16 April 2008

Social Movements: Surrealism

By Vicki Gaia

Artists tend to explore the shifts of social moods. They express their opinions through their imagery. And if it's good art, then it makes a person question their own perceptions. One of my favorite art movements is Surrealism. Founded in the early 1920's in Paris, this movement explored the imagery of the subconscious mind. Based on Freudianism, the surrealists tapped into the rudimentary beginnings of psychology before the subconscious became a household word.

I had the chance to see the "Surrealism USA" art exhibit. It wasn't until the thirties that surrealism caught on in the United States. "The America of the twenties, capitalist and materialist, did not fit the Surrealists' revolutionary aspirations, which was reaffirmed in isme au service de la Revolution. Yet within ten years, Surrealism would become a major artistic trend in the United States, influencing American fashion and design." (Isabelle Dervaux - exhibition book - Surrealism USA)

Major art movements develop from societies open to new ideas and thoughts. It's not surprising that Europe led the art world until World War II. During the war, European artists fled to America, especially New York. These artists had a major influence on American artists. I wrote about this in Fragments of Light. Claire O'Neill is an artist living in New York. She's enamored by the European artists, many of them well-known. Her style changes as she meets her mentors and explores new ways of painting. Here's an excerpt:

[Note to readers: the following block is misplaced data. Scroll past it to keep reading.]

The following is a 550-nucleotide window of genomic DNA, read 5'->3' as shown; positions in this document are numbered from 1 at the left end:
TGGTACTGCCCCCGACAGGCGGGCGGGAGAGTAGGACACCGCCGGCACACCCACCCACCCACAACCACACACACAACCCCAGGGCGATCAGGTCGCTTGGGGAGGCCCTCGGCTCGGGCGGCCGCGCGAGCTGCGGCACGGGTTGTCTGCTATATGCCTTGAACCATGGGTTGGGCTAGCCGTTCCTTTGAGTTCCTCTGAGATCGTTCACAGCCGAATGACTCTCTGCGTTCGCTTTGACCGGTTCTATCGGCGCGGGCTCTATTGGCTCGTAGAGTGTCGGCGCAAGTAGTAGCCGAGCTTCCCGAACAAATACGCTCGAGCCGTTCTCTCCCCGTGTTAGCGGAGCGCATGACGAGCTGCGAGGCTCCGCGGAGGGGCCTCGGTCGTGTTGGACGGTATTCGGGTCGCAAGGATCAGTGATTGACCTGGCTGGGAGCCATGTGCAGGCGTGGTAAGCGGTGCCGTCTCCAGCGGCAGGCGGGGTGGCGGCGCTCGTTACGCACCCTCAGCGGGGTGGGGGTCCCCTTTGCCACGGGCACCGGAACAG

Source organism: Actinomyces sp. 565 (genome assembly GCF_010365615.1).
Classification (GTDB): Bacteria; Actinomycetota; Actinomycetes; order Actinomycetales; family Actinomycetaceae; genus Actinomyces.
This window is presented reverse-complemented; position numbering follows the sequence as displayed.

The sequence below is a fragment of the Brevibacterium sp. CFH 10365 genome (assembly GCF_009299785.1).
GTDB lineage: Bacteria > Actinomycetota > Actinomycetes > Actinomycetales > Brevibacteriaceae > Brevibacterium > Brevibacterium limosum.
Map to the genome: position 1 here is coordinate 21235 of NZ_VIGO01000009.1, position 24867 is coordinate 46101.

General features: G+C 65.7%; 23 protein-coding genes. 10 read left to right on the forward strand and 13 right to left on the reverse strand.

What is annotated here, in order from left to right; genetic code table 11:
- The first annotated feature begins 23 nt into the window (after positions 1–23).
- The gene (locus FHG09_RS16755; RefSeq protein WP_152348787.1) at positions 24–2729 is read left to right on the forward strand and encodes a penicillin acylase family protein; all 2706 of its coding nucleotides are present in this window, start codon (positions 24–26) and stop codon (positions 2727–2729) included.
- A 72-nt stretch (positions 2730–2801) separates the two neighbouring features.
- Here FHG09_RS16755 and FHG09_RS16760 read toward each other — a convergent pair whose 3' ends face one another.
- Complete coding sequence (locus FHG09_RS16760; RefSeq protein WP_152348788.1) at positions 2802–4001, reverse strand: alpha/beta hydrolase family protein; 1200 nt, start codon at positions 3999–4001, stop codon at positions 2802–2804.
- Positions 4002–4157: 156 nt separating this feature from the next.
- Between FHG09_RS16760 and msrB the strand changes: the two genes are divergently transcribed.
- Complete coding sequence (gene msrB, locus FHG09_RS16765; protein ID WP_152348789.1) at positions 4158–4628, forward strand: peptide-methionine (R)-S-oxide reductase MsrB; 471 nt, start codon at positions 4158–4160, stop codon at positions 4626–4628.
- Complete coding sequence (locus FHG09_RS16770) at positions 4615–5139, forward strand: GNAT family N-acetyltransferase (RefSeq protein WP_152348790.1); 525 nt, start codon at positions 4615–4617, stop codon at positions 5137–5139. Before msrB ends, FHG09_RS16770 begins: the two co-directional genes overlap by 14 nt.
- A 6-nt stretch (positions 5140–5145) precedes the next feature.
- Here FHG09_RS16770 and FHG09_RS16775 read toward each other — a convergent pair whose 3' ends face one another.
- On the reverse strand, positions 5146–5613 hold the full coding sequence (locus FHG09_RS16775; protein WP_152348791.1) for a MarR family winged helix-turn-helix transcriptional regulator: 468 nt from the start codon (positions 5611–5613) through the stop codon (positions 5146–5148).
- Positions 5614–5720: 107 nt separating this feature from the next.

The French surrealists and the American artists gathered in their familiar circle of friends, language an obstacle to the two groups co-mingling. Richard spoke impeccable French and conversed with Marc Chagall in the corner. Claire's French was not as polished, but passable, and she spent time with many of the French artists, enjoying their viewpoint of the modern. She'd hoped to pick up useful techniques to incorporate into her work. Richard appeared comfortable with Chagall, comfortable with foreigners in general. Without their cafes, bars and meeting places for spontaneous gatherings, these exile artists felt alienated, and many suffered financial hardships. Claire understood Richard's empathy for these expatriates, experiencing his own alienation.

Turning away, she concentrated on the painting in front of her, an otherworldly landscape of oddly shaped images, juxtaposed at odd angles, but strangely balanced. The solitary landscape evoked a spiritual response to the horrors of war. Yves Tanguy's painting held mastery. Reality and imagination merged. Flirting with surrealism, Tanguy retained his unique vision and garnered Claire's respect.
After the war, New York became the new art mecca. "...exiled artists began returning to Europe after the war, the major galleries that had promoted the movement closed, and Abstract Expressionism emerge as the dominant tendency, all of which signaled the end of Surrealism's heyday in America." (Isabelle Dervaux - exhibition book - Surrealism USA)

I'll leave you with images of paintings by Salvador Dali. Many of the American surrealists dream-like and fantasy imagery was influenced by Dali.

http://images.google.com/images?q=Salvador+Dali&sourceid=ie7&rls=com.microsoft:en-US&ie=UTF-8&oe=utf8&um=1

Happy Reading!
Vicki Gaia

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